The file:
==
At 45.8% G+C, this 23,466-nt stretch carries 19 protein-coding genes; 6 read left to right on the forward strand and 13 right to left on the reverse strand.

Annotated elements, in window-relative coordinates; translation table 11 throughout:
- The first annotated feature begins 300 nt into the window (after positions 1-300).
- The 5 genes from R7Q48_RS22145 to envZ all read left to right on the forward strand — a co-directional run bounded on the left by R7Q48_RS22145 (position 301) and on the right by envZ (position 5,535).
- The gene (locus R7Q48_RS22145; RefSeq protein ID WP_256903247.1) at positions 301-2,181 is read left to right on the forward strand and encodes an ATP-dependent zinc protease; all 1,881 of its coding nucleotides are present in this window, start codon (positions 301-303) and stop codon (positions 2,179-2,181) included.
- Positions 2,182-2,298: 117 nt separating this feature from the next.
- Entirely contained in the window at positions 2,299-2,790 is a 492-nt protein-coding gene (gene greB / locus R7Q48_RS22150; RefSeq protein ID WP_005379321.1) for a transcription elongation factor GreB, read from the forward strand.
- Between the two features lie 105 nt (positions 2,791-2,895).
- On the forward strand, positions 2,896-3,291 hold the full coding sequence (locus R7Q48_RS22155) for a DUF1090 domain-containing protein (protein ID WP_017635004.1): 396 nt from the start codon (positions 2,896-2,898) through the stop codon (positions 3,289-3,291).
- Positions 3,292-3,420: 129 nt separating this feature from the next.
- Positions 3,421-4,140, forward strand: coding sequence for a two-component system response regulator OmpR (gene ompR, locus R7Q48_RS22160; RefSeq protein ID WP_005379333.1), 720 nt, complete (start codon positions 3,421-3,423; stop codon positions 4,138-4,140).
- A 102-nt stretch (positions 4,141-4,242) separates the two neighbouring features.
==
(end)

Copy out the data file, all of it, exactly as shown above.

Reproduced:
At 45.8% G+C, this 23,466-nt stretch carries 19 protein-coding genes; 6 read left to right on the forward strand and 13 right to left on the reverse strand.

Annotated elements, in window-relative coordinates; translation table 11 throughout:
- The first annotated feature begins 300 nt into the window (after positions 1-300).
- The 5 genes from R7Q48_RS22145 to envZ all read left to right on the forward strand — a co-directional run bounded on the left by R7Q48_RS22145 (position 301) and on the right by envZ (position 5,535).
- The gene (locus R7Q48_RS22145; RefSeq protein ID WP_256903247.1) at positions 301-2,181 is read left to right on the forward strand and encodes an ATP-dependent zinc protease; all 1,881 of its coding nucleotides are present in this window, start codon (positions 301-303) and stop codon (positions 2,179-2,181) included.
- Positions 2,182-2,298: 117 nt separating this feature from the next.
- Entirely contained in the window at positions 2,299-2,790 is a 492-nt protein-coding gene (gene greB / locus R7Q48_RS22150; RefSeq protein ID WP_005379321.1) for a transcription elongation factor GreB, read from the forward strand.
- Between the two features lie 105 nt (positions 2,791-2,895).
- On the forward strand, positions 2,896-3,291 hold the full coding sequence (locus R7Q48_RS22155) for a DUF1090 domain-containing protein (protein ID WP_017635004.1): 396 nt from the start codon (positions 2,896-2,898) through the stop codon (positions 3,289-3,291).
- Positions 3,292-3,420: 129 nt separating this feature from the next.
- Positions 3,421-4,140, forward strand: coding sequence for a two-component system response regulator OmpR (gene ompR, locus R7Q48_RS22160; RefSeq protein ID WP_005379333.1), 720 nt, complete (start codon positions 3,421-3,423; stop codon positions 4,138-4,140).
- A 102-nt stretch (positions 4,141-4,242) separates the two neighbouring features.